In recent years, and despite its relative distance, there has been a growth in the popularity of both Australia as a seat of arbitration, and the Australian Centre for International Commercial Arbitration (ACICA) as the parties’ choice of arbitral institution.
It is now commonplace to find arbitration clauses in cross-border contracts between Chinese and Australian companies providing for ACICA arbitration, and it is hardly surprising that this is the case.
As described by Chief Justice Warren, of the Supreme Court of the Australian state of Victoria – at an ACICA promotional tour last year of Shanghai and Beijing – Australia is a “safe and neutral” arbitration seat. Its attractiveness was boosted by amendments made to Australia’s International Arbitration Act in 2010. ACICA is Australia’s only international arbitration institution. In 2011, a new set of arbitration rules were introduced, which provide what you would expect from modern arbitration rules.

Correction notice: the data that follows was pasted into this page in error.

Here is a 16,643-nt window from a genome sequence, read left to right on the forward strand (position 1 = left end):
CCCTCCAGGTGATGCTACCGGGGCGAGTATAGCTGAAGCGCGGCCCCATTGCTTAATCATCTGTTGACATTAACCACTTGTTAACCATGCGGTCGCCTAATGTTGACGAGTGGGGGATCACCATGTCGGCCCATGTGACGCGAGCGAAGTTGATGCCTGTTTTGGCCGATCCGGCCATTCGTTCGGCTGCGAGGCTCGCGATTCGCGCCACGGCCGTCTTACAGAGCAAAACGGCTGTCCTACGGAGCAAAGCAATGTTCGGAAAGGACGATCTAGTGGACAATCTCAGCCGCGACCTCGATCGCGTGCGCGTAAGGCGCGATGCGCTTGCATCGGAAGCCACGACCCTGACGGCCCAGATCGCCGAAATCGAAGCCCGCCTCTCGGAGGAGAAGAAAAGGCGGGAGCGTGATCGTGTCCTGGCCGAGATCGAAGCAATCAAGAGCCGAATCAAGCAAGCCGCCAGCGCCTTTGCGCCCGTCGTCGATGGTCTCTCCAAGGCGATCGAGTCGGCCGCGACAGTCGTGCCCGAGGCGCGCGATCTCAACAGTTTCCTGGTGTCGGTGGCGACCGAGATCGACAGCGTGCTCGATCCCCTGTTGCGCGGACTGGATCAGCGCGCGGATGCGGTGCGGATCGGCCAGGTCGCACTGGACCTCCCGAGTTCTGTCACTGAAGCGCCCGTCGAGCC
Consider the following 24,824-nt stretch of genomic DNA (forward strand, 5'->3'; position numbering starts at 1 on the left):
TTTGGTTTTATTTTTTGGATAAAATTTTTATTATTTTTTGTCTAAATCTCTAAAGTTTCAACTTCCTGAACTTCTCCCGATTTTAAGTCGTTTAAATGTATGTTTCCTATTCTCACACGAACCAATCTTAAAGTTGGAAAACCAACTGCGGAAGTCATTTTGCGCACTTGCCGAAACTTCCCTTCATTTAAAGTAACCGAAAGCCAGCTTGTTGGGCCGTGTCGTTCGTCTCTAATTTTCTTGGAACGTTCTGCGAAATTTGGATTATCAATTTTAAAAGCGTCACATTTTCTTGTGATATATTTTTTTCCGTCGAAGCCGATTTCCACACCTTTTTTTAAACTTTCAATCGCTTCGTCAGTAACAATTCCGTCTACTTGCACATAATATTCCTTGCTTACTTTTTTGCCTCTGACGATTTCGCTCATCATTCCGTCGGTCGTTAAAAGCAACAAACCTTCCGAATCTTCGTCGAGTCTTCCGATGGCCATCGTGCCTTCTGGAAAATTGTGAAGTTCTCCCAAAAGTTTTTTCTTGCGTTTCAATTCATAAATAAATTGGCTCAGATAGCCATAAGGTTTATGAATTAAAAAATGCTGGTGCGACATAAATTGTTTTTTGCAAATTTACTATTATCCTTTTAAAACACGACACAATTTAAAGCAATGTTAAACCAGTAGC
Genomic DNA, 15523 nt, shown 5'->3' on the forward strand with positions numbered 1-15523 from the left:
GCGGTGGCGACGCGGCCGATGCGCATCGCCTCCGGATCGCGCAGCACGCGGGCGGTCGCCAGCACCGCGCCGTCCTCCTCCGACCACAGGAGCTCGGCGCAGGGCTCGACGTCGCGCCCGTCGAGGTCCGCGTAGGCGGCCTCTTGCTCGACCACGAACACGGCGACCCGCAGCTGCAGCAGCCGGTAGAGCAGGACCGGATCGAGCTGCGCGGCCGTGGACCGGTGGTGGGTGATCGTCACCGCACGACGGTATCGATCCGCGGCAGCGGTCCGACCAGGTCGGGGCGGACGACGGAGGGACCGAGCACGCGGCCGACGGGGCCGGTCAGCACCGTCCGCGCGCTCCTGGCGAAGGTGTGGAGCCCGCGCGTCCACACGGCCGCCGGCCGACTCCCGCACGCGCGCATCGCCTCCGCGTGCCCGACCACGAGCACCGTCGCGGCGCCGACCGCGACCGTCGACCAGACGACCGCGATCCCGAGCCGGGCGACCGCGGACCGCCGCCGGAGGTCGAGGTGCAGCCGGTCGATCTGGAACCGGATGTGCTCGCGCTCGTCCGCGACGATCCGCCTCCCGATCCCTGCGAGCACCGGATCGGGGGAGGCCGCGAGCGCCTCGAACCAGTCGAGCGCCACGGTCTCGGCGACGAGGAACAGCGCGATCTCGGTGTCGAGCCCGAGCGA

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The authors, Mark Elvy and Lorraine Hui, are Partner and Senior Associate, respectively, at Ashurst